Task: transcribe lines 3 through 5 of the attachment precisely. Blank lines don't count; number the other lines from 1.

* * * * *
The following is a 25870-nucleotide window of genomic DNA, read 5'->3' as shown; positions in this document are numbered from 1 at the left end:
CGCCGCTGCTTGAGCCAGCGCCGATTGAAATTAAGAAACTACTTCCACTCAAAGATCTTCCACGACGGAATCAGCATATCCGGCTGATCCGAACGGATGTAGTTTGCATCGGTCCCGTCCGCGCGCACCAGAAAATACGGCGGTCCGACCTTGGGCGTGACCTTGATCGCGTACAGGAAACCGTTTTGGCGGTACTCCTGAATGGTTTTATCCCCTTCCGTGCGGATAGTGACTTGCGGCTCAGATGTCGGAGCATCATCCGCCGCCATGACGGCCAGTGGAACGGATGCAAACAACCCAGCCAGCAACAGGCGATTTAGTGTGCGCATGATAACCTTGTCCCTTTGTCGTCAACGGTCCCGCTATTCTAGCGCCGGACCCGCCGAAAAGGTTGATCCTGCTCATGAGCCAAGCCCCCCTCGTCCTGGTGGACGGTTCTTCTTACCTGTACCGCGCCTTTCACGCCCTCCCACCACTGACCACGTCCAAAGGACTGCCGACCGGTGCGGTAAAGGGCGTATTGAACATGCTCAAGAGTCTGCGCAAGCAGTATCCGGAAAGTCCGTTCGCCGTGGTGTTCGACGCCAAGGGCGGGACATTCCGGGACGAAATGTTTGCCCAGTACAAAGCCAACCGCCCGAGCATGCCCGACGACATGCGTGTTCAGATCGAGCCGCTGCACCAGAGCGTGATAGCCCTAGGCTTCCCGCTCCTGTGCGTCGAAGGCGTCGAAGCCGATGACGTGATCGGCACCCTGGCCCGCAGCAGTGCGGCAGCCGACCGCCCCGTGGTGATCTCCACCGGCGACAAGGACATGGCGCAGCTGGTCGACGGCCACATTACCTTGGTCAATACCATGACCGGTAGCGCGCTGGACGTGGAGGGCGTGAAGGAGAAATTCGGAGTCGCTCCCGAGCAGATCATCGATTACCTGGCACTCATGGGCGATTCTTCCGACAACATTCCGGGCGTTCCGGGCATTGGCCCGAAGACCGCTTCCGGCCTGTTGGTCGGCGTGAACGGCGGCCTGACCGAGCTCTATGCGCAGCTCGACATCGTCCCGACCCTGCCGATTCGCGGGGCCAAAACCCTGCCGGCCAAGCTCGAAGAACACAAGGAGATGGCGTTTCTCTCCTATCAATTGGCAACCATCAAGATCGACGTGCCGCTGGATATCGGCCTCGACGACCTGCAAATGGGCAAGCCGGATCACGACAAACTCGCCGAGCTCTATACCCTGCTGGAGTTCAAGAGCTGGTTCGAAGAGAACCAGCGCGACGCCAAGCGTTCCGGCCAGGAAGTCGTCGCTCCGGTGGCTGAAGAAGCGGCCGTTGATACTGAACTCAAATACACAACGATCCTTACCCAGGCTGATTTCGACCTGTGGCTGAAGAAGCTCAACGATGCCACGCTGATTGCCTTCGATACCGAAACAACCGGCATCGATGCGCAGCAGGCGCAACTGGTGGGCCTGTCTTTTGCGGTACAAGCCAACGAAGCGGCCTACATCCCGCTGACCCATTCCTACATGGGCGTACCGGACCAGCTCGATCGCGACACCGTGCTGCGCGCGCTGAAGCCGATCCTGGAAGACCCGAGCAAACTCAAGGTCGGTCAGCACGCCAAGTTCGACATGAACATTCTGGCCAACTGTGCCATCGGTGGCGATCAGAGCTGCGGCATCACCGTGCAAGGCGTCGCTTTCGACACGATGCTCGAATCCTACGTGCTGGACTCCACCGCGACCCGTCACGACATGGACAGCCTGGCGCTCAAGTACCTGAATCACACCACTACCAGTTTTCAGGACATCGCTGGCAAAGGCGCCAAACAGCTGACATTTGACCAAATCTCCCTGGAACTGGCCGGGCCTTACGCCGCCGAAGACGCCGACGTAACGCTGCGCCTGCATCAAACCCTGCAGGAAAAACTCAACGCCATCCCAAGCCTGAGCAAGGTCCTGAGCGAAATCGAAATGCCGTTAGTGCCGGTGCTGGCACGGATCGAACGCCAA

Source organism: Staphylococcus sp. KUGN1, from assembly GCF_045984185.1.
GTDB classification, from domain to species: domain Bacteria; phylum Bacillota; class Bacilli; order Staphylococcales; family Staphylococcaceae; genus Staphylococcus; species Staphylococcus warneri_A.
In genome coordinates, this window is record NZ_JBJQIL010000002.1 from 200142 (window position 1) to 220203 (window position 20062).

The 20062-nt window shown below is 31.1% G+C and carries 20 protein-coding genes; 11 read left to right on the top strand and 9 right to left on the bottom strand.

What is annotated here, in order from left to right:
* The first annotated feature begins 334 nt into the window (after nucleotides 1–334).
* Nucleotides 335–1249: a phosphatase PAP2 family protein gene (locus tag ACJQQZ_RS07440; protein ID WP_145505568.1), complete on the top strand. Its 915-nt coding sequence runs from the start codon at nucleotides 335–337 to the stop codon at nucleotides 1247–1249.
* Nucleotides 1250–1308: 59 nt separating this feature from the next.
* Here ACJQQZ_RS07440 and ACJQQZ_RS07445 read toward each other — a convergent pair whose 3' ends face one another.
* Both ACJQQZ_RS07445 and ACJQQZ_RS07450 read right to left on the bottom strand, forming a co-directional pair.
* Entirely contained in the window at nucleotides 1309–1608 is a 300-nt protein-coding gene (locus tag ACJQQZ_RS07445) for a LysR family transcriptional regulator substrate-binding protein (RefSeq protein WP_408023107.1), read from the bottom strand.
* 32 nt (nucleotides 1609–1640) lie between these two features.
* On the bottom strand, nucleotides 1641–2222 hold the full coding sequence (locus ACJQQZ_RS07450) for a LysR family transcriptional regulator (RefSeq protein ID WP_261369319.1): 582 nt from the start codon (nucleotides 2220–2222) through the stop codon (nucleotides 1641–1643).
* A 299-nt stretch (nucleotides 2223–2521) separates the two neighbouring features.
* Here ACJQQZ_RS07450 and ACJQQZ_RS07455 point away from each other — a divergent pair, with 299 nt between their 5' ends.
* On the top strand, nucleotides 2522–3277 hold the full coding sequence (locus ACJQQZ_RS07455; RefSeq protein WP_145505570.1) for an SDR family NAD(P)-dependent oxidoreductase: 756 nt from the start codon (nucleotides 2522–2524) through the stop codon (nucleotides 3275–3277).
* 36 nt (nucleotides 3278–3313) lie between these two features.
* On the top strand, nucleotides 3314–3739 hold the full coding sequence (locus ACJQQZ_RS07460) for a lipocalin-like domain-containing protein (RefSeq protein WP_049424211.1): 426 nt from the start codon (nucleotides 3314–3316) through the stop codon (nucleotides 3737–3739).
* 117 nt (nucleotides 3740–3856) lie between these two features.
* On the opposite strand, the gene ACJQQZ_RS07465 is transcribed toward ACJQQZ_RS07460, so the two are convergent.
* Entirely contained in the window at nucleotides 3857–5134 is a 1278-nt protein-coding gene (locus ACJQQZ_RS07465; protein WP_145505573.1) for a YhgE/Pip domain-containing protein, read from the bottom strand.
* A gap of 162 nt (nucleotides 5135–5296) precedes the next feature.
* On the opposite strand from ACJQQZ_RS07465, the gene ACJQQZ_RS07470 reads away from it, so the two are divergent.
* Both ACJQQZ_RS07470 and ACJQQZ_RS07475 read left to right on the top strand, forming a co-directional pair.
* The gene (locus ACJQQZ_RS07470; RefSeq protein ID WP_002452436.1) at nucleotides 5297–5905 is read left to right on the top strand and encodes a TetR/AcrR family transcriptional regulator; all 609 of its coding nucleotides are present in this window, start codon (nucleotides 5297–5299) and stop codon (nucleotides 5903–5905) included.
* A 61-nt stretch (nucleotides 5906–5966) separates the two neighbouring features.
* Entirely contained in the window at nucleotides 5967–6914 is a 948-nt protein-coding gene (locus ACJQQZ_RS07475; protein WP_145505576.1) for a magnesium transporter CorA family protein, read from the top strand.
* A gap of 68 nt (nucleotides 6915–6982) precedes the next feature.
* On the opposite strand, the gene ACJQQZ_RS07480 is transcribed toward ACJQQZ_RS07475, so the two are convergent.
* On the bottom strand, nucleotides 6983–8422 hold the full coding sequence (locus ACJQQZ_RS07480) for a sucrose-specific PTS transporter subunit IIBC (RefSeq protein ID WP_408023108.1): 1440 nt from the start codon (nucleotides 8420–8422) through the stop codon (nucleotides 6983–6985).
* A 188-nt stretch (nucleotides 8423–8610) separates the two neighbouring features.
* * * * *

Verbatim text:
Source organism: Staphylococcus sp. KUGN1, from assembly GCF_045984185.1.
GTDB classification, from domain to species: domain Bacteria; phylum Bacillota; class Bacilli; order Staphylococcales; family Staphylococcaceae; genus Staphylococcus; species Staphylococcus warneri_A.
In genome coordinates, this window is record NZ_JBJQIL010000002.1 from 200142 (window position 1) to 220203 (window position 20062).